“Mixed” bulletin of the ex-vice-president of Niti Aayog

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New Delhi:

Rajiv Kumar, the former vice president of government think tank Niti Aayog, today gave a mixed assessment of the 2016 ratings ban. The Supreme Court, which supported the ratings ban in a 4-1 verdict, evaded the question, saying that it is “irrelevant” whether the purpose of the night ban was achieved or not.

However, Mr Kumar told NDTV that he did not believe the viewing ban had achieved all it set out to do. The only bright spot, he said, was digitization.

The outcome of the viewing ban is “quite mixed,” Kumar told NDTV in an exclusive interview. “Because given the nature of our economy, the disorganized sector of our economy, a large part of our economy is cash-based, the big industries like construction etc. the attempt to make the ‘monetary economy or black money etc. think that’s would have been achieved,” he added.

When announcing the banknote ban in November 2016, Prime Minister Narendra Modi made it clear that the ban was part of a larger plan to tackle black money, and thus terrorism.

But six years later, the amount of counterfeit money in circulation is much higher than in 2016.

The value of the total currency in March this year increased by 89% to Rs 31,05,721 crore from Rs 16,41,571 crore in March 2016, the finance ministry told parliament today.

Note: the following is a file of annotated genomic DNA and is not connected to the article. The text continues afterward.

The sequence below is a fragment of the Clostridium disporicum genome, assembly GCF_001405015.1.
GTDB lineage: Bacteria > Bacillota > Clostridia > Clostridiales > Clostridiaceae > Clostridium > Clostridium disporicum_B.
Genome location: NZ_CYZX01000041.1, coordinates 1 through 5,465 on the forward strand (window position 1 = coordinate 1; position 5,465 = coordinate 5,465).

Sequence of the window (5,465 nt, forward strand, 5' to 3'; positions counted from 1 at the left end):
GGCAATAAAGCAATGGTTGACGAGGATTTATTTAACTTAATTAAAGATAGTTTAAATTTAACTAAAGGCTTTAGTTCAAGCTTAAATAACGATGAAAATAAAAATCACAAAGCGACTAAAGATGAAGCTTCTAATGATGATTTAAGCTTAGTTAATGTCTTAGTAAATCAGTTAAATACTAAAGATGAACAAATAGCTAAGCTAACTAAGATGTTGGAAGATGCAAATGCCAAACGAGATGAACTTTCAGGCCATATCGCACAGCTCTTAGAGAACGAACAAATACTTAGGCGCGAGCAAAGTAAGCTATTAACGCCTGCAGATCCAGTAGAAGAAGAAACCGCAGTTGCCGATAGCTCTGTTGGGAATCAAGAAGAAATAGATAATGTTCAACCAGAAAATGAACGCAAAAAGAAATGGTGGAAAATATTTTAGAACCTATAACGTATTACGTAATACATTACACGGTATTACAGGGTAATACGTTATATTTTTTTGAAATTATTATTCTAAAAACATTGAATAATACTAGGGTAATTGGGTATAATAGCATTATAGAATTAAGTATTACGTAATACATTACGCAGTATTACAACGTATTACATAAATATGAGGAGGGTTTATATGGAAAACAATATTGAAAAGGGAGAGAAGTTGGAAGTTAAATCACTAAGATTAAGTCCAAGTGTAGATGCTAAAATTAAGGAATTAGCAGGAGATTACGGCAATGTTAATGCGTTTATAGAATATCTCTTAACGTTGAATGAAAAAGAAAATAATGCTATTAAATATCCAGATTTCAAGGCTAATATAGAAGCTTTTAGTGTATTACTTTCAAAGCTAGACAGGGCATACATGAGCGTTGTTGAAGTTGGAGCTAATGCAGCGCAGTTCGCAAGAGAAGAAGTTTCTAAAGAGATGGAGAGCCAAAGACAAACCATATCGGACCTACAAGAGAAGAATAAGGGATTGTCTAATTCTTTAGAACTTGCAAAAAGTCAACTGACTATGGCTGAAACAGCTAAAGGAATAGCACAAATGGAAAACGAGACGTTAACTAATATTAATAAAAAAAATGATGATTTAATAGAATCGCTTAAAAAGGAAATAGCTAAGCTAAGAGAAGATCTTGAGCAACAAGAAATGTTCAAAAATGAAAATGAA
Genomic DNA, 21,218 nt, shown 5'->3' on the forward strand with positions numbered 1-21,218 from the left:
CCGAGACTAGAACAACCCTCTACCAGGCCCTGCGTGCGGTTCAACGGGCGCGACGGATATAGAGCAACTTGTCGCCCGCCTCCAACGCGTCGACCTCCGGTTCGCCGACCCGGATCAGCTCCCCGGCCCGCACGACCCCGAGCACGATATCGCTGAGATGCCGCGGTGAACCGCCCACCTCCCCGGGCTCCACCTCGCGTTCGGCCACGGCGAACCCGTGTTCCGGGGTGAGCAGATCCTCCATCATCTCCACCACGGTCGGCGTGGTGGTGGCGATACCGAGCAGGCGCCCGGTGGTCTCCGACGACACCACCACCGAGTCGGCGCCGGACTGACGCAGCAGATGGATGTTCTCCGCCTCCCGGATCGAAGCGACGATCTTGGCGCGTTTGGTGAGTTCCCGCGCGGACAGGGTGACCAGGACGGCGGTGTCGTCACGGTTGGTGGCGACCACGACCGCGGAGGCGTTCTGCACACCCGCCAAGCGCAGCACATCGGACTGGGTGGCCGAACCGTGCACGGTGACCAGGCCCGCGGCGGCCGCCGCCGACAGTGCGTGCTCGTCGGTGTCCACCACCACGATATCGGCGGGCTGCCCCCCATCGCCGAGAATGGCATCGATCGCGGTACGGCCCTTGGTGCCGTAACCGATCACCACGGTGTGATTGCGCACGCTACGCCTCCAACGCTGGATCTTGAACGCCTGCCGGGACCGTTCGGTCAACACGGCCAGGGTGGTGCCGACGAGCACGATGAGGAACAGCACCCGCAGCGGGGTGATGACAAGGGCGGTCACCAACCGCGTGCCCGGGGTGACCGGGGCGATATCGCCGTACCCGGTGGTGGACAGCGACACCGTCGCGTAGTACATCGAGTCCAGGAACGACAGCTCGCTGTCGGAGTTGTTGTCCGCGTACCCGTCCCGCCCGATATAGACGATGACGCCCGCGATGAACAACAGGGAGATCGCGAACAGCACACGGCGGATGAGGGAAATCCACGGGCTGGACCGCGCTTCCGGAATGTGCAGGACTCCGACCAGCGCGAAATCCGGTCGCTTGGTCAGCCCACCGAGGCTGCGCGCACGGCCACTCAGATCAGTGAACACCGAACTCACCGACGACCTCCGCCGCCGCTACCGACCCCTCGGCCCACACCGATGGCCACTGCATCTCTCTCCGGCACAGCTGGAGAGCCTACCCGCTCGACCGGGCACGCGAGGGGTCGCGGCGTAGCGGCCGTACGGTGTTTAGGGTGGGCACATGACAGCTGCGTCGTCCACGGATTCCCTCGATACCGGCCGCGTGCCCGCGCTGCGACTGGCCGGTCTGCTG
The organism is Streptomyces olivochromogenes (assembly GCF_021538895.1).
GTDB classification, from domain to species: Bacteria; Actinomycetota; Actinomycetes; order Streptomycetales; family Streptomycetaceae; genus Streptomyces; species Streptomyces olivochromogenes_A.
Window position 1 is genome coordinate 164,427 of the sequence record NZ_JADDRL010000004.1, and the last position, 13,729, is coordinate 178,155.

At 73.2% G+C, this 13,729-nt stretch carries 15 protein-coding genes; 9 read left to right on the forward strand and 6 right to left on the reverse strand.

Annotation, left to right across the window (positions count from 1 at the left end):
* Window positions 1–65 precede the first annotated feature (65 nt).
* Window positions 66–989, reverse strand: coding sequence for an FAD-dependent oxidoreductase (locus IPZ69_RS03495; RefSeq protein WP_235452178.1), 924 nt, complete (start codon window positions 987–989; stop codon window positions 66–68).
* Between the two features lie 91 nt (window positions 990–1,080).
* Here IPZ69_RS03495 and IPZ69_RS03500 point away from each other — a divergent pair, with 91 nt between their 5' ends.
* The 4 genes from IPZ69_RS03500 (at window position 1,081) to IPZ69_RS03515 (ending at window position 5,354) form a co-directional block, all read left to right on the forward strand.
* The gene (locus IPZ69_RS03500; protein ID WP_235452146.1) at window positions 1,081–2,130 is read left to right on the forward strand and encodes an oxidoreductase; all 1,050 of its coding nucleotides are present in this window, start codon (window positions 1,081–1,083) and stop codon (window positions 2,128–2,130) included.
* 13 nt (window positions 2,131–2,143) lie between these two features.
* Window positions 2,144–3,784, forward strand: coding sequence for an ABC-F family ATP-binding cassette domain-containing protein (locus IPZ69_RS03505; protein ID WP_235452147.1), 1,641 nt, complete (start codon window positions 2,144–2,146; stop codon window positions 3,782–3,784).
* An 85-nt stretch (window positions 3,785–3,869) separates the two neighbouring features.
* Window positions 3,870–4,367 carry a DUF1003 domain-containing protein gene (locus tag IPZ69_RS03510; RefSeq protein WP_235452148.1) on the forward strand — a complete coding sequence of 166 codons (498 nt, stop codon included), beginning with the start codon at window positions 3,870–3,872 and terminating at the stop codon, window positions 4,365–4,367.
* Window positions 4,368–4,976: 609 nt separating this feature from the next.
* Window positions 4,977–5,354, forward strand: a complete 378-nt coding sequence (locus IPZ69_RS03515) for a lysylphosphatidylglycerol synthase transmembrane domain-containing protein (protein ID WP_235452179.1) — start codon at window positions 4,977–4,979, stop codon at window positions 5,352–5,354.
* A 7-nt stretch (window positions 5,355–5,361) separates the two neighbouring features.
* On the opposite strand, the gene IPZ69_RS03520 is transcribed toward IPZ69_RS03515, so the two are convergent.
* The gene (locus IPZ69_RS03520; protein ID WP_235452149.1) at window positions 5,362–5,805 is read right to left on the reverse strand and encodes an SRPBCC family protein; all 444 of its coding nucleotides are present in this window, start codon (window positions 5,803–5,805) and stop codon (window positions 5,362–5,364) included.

According to data shared by the ministry to Lok Sabha today, the currency volume in terms of the number of banknotes in circulation has increased by 44% to reach 1,30,533 million in March 2022.

The value of digital payments, meanwhile, has increased from Rs 6,952 crore in 2016 to Rs 12 lakh crore in October 2022.

The Supreme Court’s majority verdict today ruled that the government has the power to demonetize banknotes of all series and that proper procedure was followed in banning Rs 500 and Rs 1000 notes in 2016. The court said the decision passed the proportionality test passed, which means it is a reasonable way to eradicate black money and counterfeit money. The given period of 52 days for the exchange of notes was not unreasonable, according to the judges.

In a strongly dissenting ruling, Judge BV Nagarathna said the ban on the banknotes was “flawed and illegal”.

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